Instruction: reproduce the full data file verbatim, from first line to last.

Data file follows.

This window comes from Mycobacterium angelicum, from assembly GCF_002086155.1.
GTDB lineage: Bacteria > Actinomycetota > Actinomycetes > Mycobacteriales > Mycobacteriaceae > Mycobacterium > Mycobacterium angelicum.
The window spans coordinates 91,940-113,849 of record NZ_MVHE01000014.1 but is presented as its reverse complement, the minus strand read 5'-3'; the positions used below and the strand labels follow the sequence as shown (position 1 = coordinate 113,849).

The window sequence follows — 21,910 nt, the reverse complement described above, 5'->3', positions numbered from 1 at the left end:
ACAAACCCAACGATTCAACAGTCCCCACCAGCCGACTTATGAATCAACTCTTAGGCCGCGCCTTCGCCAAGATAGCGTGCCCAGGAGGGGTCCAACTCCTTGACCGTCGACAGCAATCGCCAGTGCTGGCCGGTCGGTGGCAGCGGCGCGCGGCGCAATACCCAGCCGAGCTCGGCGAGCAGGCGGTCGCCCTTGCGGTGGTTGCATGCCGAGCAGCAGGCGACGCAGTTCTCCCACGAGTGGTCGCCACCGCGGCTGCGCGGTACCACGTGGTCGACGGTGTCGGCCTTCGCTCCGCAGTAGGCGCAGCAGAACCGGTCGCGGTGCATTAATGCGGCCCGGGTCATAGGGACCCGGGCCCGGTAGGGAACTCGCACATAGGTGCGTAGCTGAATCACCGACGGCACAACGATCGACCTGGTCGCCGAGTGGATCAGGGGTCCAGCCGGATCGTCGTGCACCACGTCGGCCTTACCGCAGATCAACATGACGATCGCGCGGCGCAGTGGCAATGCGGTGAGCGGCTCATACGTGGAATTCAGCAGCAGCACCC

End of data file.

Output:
This window comes from Mycobacterium angelicum, from assembly GCF_002086155.1.
GTDB lineage: Bacteria > Actinomycetota > Actinomycetes > Mycobacteriales > Mycobacteriaceae > Mycobacterium > Mycobacterium angelicum.
The window spans coordinates 91,940-113,849 of record NZ_MVHE01000014.1 but is presented as its reverse complement, the minus strand read 5'-3'; the positions used below and the strand labels follow the sequence as shown (position 1 = coordinate 113,849).

The window sequence follows — 21,910 nt, the reverse complement described above, 5'->3', positions numbered from 1 at the left end:
ACAAACCCAACGATTCAACAGTCCCCACCAGCCGACTTATGAATCAACTCTTAGGCCGCGCCTTCGCCAAGATAGCGTGCCCAGGAGGGGTCCAACTCCTTGACCGTCGACAGCAATCGCCAGTGCTGGCCGGTCGGTGGCAGCGGCGCGCGGCGCAATACCCAGCCGAGCTCGGCGAGCAGGCGGTCGCCCTTGCGGTGGTTGCATGCCGAGCAGCAGGCGACGCAGTTCTCCCACGAGTGGTCGCCACCGCGGCTGCGCGGTACCACGTGGTCGACGGTGTCGGCCTTCGCTCCGCAGTAGGCGCAGCAGAACCGGTCGCGGTGCATTAATGCGGCCCGGGTCATAGGGACCCGGGCCCGGTAGGGAACTCGCACATAGGTGCGTAGCTGAATCACCGACGGCACAACGATCGACCTGGTCGCCGAGTGGATCAGGGGTCCAGCCGGATCGTCGTGCACCACGTCGGCCTTACCGCAGATCAACATGACGATCGCGCGGCGCAGTGGCAATGCGGTGAGCGGCTCATACGTGGAATTCAGCAGCAGCACCC